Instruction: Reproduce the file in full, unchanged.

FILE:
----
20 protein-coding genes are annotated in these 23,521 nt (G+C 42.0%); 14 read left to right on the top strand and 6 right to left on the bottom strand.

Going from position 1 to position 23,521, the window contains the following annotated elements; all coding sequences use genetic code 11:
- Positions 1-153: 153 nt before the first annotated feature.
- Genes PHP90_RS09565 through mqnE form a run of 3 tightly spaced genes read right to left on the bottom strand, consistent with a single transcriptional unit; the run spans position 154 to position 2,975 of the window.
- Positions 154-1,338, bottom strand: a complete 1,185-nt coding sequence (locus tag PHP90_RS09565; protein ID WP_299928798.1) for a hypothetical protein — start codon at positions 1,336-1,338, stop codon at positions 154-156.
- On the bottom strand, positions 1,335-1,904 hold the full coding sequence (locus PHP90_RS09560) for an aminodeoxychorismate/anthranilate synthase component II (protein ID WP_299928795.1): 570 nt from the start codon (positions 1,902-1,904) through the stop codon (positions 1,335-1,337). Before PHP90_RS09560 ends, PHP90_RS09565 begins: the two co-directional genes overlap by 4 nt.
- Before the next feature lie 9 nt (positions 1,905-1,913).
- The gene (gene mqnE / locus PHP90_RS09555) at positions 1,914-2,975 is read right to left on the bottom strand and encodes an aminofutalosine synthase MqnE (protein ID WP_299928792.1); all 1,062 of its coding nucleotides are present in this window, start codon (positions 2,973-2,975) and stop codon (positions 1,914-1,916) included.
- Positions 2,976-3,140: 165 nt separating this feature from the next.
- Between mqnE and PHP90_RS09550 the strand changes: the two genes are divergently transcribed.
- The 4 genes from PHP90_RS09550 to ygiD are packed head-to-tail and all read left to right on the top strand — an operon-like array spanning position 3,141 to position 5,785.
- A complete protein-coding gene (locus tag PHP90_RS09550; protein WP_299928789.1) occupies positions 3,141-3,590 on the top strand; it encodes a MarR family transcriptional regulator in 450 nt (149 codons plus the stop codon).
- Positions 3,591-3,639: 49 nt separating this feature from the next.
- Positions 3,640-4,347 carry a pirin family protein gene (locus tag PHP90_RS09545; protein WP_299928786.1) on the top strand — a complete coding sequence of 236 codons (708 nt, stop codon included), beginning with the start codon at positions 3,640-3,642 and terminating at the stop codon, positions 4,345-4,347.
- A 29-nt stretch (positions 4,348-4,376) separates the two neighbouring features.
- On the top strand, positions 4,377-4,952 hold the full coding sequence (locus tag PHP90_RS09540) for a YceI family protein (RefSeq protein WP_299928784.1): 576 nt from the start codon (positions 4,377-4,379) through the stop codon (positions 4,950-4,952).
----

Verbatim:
20 protein-coding genes are annotated in these 23,521 nt (G+C 42.0%); 14 read left to right on the top strand and 6 right to left on the bottom strand.

Going from position 1 to position 23,521, the window contains the following annotated elements; all coding sequences use genetic code 11:
- Positions 1-153: 153 nt before the first annotated feature.
- Genes PHP90_RS09565 through mqnE form a run of 3 tightly spaced genes read right to left on the bottom strand, consistent with a single transcriptional unit; the run spans position 154 to position 2,975 of the window.
- Positions 154-1,338, bottom strand: a complete 1,185-nt coding sequence (locus tag PHP90_RS09565; protein ID WP_299928798.1) for a hypothetical protein — start codon at positions 1,336-1,338, stop codon at positions 154-156.
- On the bottom strand, positions 1,335-1,904 hold the full coding sequence (locus PHP90_RS09560) for an aminodeoxychorismate/anthranilate synthase component II (protein ID WP_299928795.1): 570 nt from the start codon (positions 1,902-1,904) through the stop codon (positions 1,335-1,337). Before PHP90_RS09560 ends, PHP90_RS09565 begins: the two co-directional genes overlap by 4 nt.
- Before the next feature lie 9 nt (positions 1,905-1,913).
- The gene (gene mqnE / locus PHP90_RS09555) at positions 1,914-2,975 is read right to left on the bottom strand and encodes an aminofutalosine synthase MqnE (protein ID WP_299928792.1); all 1,062 of its coding nucleotides are present in this window, start codon (positions 2,973-2,975) and stop codon (positions 1,914-1,916) included.
- Positions 2,976-3,140: 165 nt separating this feature from the next.
- Between mqnE and PHP90_RS09550 the strand changes: the two genes are divergently transcribed.
- The 4 genes from PHP90_RS09550 to ygiD are packed head-to-tail and all read left to right on the top strand — an operon-like array spanning position 3,141 to position 5,785.
- A complete protein-coding gene (locus tag PHP90_RS09550; protein WP_299928789.1) occupies positions 3,141-3,590 on the top strand; it encodes a MarR family transcriptional regulator in 450 nt (149 codons plus the stop codon).
- Positions 3,591-3,639: 49 nt separating this feature from the next.
- Positions 3,640-4,347 carry a pirin family protein gene (locus tag PHP90_RS09545; protein WP_299928786.1) on the top strand — a complete coding sequence of 236 codons (708 nt, stop codon included), beginning with the start codon at positions 3,640-3,642 and terminating at the stop codon, positions 4,345-4,347.
- A 29-nt stretch (positions 4,348-4,376) separates the two neighbouring features.
- On the top strand, positions 4,377-4,952 hold the full coding sequence (locus tag PHP90_RS09540) for a YceI family protein (RefSeq protein WP_299928784.1): 576 nt from the start codon (positions 4,377-4,379) through the stop codon (positions 4,950-4,952).